Lewis, the main character in the dream and a phantom, meets up with George MacDonald, one of the solid people.  (MacDonald, forerunner of the “Inklings,” was a kindred spirit and mentor of fantasy for Lewis.).  Together they discuss what they see the phantoms choose.  At one point Lewis hears MacDonald say, “Milton was right, said my Teacher, “The choice of every lost soul can be expressed in the words, “Better to reign in Hell than to serve in Heaven…There is always something they prefer to joy— that is, to reality.”

The bus ride ends with the choice you make.  God honors your choice:

 “There are only two kinds of people in the end: those who say to God, ‘Thy will be done,’ and those to whom God says, in the end, ‘Thy will be done.’

Lewis’ The Great Divorce is the imaginary bus ride to the Fork in the road.


From my morning’s readings, including N.T. Wright’s Paul for Everyone, Romans Part One:

N.T. Wright’s commentary on Romans 8 points out the list of arguments behind Paul’s exclamation point at the beginning Romans chapter 8: “So, therefore, there is no condemnation for those in the Messiah, Jesus!”

 “There is no condemnation (1) because the spirit-law has set you free from the sin-law, (2) because God has acted in his son and his spirit to condemn sin and provide life, (3) because There are two types of human beings and you are the spirit-type,  (4) because these two types are heading, respectively, for death and life.  There is no condemnation because of all this. (emphasis mine)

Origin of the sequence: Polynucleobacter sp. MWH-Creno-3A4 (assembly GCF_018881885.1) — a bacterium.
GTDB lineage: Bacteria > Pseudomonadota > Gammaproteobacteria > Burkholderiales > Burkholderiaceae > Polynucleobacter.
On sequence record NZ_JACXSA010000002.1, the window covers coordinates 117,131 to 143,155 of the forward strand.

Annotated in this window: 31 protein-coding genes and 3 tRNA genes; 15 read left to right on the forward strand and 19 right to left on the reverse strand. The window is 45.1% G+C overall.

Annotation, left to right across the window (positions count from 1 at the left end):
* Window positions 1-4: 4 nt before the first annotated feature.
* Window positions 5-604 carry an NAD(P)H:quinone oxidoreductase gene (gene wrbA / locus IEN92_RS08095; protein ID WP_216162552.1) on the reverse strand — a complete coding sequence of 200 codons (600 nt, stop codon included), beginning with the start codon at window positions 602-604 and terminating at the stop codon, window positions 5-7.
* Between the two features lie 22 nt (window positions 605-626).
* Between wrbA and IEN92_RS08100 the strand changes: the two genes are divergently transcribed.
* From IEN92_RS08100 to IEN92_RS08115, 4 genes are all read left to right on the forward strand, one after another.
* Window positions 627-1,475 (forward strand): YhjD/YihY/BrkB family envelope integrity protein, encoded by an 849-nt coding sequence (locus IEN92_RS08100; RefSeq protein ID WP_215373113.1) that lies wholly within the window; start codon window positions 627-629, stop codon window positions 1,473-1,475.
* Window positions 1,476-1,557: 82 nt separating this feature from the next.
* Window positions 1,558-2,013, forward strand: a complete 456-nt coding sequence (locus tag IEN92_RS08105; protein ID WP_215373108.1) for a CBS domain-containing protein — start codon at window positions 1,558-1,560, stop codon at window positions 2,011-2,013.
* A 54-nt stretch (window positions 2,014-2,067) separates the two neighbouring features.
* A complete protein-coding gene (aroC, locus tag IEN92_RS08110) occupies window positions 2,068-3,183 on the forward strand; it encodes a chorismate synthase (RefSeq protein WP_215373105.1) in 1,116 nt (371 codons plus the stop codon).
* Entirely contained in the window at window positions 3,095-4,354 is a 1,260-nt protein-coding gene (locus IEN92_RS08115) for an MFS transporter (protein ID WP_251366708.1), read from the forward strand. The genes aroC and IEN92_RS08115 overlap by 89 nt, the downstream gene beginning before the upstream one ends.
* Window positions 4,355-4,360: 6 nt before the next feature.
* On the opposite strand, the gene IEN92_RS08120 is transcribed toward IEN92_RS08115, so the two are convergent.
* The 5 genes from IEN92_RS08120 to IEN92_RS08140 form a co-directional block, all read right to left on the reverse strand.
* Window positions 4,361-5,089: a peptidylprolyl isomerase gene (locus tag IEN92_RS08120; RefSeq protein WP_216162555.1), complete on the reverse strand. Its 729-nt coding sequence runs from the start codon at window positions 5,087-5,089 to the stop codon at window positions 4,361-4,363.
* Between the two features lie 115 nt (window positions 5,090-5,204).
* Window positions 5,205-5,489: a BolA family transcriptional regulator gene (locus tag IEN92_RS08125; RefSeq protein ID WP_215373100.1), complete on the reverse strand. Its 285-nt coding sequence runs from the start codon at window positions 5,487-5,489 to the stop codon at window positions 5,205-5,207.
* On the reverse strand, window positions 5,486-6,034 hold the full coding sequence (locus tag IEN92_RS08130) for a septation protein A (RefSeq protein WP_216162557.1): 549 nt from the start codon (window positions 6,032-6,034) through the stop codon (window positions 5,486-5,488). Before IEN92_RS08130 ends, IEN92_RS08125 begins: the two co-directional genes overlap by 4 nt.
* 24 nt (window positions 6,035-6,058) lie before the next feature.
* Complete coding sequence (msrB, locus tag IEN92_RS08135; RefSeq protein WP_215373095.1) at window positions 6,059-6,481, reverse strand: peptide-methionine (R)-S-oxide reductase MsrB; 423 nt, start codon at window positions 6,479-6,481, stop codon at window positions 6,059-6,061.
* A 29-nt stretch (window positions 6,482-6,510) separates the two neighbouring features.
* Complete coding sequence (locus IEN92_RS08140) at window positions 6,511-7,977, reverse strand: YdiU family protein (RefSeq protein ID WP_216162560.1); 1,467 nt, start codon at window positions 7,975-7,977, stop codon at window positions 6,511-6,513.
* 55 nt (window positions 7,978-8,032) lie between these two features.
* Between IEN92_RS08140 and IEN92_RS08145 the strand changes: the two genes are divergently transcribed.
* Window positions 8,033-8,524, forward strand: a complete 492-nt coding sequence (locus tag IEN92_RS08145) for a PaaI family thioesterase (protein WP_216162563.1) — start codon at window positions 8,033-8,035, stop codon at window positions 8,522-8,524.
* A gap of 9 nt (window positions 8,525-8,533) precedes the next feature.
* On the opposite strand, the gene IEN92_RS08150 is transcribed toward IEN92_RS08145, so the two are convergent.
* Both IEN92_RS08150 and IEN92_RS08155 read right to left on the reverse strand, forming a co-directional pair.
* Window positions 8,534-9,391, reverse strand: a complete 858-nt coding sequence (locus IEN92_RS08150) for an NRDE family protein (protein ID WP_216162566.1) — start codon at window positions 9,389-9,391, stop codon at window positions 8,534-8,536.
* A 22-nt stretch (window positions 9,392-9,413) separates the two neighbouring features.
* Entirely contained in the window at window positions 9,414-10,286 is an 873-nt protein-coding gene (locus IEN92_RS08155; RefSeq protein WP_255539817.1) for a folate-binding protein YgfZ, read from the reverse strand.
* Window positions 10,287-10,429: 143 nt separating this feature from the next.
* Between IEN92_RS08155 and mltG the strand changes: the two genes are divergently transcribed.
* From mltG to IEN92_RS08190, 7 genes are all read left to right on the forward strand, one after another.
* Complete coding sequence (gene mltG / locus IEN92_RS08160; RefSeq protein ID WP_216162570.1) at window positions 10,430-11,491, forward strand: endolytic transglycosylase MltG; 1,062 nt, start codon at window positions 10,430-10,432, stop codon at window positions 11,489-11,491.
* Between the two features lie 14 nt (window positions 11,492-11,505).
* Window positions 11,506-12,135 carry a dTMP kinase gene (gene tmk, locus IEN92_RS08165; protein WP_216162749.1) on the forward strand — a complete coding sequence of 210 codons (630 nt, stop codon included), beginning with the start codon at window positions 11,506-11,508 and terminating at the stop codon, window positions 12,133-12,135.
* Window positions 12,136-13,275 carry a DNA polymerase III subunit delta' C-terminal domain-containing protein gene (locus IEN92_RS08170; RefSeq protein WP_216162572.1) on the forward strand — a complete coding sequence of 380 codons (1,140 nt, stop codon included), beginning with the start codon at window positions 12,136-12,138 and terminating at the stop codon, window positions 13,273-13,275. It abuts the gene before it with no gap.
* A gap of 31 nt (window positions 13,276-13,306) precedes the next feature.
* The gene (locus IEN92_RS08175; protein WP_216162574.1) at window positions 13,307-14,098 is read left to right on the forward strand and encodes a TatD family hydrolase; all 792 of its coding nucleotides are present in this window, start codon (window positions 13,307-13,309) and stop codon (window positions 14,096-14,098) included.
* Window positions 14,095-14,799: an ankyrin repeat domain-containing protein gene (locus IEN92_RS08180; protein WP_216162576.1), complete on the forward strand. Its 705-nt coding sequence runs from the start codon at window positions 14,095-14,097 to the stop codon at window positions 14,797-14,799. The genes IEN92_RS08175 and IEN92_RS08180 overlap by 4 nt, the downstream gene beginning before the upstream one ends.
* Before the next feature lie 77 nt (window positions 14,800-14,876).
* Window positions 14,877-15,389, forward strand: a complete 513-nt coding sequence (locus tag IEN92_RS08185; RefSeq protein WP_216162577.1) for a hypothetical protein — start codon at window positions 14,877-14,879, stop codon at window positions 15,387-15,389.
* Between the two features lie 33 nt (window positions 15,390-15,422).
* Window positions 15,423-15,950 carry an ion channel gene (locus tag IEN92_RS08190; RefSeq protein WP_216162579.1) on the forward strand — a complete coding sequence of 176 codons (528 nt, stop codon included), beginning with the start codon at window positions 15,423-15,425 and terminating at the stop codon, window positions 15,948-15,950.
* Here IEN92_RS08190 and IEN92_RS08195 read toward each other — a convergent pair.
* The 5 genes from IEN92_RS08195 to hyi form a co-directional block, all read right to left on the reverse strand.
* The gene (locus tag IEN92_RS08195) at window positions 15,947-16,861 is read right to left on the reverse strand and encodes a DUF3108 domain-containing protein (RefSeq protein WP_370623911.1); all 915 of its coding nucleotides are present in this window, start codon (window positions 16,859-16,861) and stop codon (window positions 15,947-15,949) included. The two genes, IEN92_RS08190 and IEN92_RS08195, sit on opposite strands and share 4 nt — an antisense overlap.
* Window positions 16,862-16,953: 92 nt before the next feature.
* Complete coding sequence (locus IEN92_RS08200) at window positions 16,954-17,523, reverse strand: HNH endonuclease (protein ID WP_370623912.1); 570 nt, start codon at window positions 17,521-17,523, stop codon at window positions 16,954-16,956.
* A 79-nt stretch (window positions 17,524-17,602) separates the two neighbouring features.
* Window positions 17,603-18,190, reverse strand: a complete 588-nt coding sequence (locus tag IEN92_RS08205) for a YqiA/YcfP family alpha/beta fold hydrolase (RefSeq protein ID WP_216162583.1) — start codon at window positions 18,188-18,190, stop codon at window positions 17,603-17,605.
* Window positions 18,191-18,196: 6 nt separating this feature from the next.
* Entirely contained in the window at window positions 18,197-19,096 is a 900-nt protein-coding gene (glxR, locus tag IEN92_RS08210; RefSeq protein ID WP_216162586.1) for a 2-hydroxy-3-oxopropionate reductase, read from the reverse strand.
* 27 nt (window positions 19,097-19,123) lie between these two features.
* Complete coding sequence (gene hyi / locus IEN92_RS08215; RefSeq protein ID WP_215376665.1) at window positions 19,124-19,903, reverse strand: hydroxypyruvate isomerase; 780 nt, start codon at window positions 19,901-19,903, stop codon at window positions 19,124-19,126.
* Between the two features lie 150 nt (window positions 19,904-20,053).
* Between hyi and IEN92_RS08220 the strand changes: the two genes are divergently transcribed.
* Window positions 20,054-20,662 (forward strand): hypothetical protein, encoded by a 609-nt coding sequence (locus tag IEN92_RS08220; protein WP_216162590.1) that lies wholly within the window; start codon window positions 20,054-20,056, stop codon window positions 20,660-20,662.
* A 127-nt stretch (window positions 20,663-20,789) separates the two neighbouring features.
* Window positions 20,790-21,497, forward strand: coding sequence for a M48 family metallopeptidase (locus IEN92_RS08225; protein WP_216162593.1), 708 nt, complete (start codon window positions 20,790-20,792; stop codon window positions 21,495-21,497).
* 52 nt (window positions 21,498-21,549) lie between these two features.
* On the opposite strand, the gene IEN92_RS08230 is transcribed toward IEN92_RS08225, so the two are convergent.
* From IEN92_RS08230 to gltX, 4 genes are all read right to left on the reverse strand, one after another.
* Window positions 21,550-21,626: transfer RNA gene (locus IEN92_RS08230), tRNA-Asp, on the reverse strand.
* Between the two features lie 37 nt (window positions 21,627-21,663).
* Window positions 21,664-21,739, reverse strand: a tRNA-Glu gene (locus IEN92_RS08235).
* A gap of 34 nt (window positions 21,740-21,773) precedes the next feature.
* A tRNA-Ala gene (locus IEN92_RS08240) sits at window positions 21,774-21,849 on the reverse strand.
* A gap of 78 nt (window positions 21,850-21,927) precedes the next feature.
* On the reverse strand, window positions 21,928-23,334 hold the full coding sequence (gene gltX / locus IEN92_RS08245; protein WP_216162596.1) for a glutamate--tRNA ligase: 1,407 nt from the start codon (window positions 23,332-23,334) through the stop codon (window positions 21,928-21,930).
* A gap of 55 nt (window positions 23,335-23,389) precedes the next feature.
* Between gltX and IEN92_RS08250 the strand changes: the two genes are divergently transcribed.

3 thoughts on “The Road Less Traveled By – To The Solidification Zone

  1. Great post! Just wanted to comment that George MacDonald was not Lewis’ friend as he died in 1905 and Lewis was born in 1898. They never met but MacDonald was still his mentor through his works.

    • Hi. Yes you are correct. Thanks for pointing this out. I knew that Lewis looked up to MacDonald but they had never met in person, only through MacDonald’s writings.

      I will say, instead, that MacDonald and Lewis were kindred spirits in that they both loved fantasy. J.R.R. Tolkien was Lewis’ literary (& literal) pub friend.

      To give you an idea of Lewis’s fascination with MacDonald’s writing here is a passage from Alister McGrath’s C.S. Lewis, A Life, Chapter 2

      From Chapter 2 (before Lewis’ conversion):

      “…The rational case for religion was, in Lewis’ view, totally bankrupt.”
      Yet Lewis found his imagination and reason pulling him in totally different directions. He continued to find himself experiencing deep feelings of desire, to which he attached the name “Joy.” The most important of these took place early in March 1916, when he happened to pick up a copy of George MacDonald’s fantasy novel Phantastes. As he read it, without realizing it, Lewis was led across a frontier of the imagination. Everything was changed for him as a result of reading the book. He had discovered a “new quality.” A “bright shadow,” which seemed to him like a voice calling him from the ends of the earth. “That night my imagination was, in a certain sense, baptized.” A new dimension began to emerge.”